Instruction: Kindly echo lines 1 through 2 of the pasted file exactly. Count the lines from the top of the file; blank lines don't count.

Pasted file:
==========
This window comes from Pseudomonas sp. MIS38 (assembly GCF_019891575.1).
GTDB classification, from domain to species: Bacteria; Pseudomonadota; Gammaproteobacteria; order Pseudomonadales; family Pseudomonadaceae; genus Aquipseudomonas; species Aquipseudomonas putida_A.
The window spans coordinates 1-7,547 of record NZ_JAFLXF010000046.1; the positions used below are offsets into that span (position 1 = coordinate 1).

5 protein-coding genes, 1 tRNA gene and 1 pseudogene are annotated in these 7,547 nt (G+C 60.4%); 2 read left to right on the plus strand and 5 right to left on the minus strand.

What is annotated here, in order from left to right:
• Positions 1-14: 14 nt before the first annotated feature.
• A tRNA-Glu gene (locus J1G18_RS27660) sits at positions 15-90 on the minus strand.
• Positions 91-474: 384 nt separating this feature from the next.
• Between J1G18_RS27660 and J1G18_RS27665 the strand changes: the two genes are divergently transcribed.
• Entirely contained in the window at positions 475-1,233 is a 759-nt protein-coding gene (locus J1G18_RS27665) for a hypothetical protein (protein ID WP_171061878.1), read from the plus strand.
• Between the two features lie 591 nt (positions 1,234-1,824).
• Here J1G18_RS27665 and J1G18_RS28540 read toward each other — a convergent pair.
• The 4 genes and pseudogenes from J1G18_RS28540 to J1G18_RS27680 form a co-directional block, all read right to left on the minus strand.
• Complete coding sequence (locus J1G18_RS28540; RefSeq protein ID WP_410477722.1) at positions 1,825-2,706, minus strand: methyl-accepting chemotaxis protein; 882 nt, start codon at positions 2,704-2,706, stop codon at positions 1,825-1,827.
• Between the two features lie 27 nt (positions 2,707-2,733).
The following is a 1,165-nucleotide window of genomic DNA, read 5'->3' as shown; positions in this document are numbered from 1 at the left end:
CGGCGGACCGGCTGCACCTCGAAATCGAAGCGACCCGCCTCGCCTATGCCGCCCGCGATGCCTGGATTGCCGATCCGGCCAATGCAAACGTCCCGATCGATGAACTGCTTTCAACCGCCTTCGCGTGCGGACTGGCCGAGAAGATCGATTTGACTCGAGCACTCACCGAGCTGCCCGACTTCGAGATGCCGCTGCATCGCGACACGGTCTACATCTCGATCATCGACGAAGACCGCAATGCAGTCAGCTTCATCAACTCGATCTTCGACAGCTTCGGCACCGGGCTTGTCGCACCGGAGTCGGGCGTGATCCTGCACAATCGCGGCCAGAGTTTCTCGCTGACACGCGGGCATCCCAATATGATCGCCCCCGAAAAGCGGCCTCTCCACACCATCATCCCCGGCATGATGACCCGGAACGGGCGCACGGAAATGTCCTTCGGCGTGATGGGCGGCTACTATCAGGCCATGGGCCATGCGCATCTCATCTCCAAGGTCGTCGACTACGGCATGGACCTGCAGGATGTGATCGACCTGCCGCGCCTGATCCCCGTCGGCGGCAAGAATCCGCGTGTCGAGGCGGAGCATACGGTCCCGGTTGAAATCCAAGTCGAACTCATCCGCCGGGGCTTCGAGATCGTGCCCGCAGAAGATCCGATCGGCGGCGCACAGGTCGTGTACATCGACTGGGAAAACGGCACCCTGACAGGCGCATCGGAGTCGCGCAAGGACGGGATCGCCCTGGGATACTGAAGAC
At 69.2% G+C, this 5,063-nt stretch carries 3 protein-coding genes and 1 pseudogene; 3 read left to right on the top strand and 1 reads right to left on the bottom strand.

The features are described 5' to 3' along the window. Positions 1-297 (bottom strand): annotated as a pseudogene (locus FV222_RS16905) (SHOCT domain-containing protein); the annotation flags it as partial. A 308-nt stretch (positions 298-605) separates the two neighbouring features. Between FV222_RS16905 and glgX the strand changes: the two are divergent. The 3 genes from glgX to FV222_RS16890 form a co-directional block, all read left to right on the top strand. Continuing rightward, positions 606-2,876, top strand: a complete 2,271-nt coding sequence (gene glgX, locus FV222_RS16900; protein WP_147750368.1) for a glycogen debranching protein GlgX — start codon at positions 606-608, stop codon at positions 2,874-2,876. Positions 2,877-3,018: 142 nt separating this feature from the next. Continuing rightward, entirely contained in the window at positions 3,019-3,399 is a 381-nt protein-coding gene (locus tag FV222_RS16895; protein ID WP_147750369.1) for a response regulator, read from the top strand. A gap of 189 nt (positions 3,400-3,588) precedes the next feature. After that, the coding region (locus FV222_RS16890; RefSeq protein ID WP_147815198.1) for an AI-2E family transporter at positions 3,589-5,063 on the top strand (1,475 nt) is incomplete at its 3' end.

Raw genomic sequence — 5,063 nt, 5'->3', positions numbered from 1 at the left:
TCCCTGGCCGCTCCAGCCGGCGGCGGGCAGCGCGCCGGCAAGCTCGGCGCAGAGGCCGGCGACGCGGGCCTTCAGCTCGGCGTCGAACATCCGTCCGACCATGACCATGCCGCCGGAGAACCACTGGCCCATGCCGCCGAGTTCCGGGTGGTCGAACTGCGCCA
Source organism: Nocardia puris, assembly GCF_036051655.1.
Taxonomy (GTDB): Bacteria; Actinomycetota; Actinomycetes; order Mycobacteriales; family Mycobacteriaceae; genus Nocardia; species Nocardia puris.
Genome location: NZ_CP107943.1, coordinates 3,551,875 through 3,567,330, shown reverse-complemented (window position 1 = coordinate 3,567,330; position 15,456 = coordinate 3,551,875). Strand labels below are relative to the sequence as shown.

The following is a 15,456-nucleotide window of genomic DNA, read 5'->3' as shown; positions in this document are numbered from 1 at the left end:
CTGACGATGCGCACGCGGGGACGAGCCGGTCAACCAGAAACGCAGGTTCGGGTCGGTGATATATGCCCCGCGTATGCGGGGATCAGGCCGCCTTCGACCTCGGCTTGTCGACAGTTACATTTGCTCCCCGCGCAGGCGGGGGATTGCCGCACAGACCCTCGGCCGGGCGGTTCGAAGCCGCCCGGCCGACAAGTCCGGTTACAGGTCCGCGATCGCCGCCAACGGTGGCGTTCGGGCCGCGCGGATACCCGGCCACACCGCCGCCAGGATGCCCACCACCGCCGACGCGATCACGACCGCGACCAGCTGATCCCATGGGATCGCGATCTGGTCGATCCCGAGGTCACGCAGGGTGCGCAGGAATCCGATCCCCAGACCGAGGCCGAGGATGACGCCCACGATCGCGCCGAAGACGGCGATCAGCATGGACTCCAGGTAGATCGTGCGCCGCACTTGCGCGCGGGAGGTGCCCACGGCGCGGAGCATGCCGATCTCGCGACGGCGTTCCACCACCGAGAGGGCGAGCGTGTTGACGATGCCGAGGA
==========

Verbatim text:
This window comes from Pseudomonas sp. MIS38 (assembly GCF_019891575.1).
GTDB classification, from domain to species: Bacteria; Pseudomonadota; Gammaproteobacteria; order Pseudomonadales; family Pseudomonadaceae; genus Aquipseudomonas; species Aquipseudomonas putida_A.